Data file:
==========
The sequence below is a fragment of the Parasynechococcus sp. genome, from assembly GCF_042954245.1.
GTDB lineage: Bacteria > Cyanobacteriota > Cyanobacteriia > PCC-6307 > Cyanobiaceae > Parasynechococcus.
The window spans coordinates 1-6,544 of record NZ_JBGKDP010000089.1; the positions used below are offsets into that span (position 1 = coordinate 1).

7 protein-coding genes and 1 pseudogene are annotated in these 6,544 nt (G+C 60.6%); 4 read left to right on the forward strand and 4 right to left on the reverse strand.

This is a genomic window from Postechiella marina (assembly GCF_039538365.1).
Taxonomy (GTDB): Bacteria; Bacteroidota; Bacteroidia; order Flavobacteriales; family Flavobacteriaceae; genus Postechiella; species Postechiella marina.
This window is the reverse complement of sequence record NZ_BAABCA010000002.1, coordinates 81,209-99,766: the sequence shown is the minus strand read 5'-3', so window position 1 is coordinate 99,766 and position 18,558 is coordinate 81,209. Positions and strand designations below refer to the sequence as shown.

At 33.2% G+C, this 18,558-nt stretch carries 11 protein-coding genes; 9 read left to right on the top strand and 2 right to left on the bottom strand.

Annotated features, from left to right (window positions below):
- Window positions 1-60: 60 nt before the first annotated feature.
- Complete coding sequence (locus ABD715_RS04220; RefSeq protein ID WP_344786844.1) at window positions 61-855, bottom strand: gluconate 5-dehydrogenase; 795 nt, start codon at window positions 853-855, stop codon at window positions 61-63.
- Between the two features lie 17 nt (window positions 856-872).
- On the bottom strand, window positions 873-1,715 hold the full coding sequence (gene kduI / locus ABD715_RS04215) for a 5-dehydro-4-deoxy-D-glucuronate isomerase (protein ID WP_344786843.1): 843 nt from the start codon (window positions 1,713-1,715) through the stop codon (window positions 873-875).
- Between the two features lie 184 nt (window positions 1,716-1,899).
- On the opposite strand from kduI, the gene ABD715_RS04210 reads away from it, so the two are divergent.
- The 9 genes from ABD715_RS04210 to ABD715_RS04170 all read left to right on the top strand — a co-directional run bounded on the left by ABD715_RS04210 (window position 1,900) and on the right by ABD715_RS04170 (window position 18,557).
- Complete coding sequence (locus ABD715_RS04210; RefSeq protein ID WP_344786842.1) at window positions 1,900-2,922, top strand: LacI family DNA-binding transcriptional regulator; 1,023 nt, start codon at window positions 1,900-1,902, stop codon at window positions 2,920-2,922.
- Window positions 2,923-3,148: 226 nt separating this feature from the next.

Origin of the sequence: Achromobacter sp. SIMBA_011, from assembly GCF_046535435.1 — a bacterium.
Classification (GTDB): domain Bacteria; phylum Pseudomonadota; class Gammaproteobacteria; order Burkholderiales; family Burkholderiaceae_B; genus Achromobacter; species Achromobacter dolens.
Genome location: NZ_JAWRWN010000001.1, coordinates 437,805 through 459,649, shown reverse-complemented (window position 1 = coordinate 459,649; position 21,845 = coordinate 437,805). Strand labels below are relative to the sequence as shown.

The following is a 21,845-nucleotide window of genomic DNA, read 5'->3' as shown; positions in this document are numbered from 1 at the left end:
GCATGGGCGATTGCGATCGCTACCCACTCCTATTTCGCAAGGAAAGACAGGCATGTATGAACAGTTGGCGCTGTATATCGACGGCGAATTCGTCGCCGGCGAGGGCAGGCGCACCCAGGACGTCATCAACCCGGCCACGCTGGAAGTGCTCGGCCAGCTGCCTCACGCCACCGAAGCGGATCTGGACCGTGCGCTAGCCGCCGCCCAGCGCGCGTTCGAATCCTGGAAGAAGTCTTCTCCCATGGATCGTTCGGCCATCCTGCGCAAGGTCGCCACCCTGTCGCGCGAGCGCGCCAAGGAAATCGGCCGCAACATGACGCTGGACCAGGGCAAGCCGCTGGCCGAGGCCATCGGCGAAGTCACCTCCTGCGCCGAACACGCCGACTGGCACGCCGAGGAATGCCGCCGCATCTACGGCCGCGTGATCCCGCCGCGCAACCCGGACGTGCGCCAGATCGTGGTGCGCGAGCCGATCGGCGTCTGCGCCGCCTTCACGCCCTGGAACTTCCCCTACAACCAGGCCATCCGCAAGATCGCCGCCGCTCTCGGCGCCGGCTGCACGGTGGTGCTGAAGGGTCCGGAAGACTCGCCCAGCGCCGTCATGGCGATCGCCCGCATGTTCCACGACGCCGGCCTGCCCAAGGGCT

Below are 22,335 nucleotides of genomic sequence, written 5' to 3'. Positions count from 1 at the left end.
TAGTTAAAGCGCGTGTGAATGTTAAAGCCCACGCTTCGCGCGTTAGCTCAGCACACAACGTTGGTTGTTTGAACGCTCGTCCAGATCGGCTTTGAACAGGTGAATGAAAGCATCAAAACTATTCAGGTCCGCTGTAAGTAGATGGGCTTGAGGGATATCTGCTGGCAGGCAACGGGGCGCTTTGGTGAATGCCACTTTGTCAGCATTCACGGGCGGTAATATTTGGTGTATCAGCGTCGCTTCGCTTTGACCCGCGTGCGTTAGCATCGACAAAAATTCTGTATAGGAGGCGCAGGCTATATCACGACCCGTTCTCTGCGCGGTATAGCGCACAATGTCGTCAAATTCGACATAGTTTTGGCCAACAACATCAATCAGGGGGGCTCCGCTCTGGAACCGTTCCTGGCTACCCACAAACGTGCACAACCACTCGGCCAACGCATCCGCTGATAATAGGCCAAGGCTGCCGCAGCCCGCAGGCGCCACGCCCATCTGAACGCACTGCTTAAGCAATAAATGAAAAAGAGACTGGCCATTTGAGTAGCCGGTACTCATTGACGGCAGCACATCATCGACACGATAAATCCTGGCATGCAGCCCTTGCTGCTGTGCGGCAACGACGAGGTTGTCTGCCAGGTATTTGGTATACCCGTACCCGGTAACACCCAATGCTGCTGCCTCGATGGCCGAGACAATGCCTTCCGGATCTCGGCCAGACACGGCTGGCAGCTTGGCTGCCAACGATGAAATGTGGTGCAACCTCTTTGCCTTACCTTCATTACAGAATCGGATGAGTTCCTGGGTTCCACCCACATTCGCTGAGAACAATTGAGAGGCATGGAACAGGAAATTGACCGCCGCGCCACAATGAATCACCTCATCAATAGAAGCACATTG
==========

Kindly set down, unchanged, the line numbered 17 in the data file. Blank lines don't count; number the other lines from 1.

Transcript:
- Complete coding sequence (locus ABD715_RS04210; RefSeq protein ID WP_344786842.1) at window positions 1,900-2,922, top strand: LacI family DNA-binding transcriptional regulator; 1,023 nt, start codon at window positions 1,900-1,902, stop codon at window positions 2,920-2,922.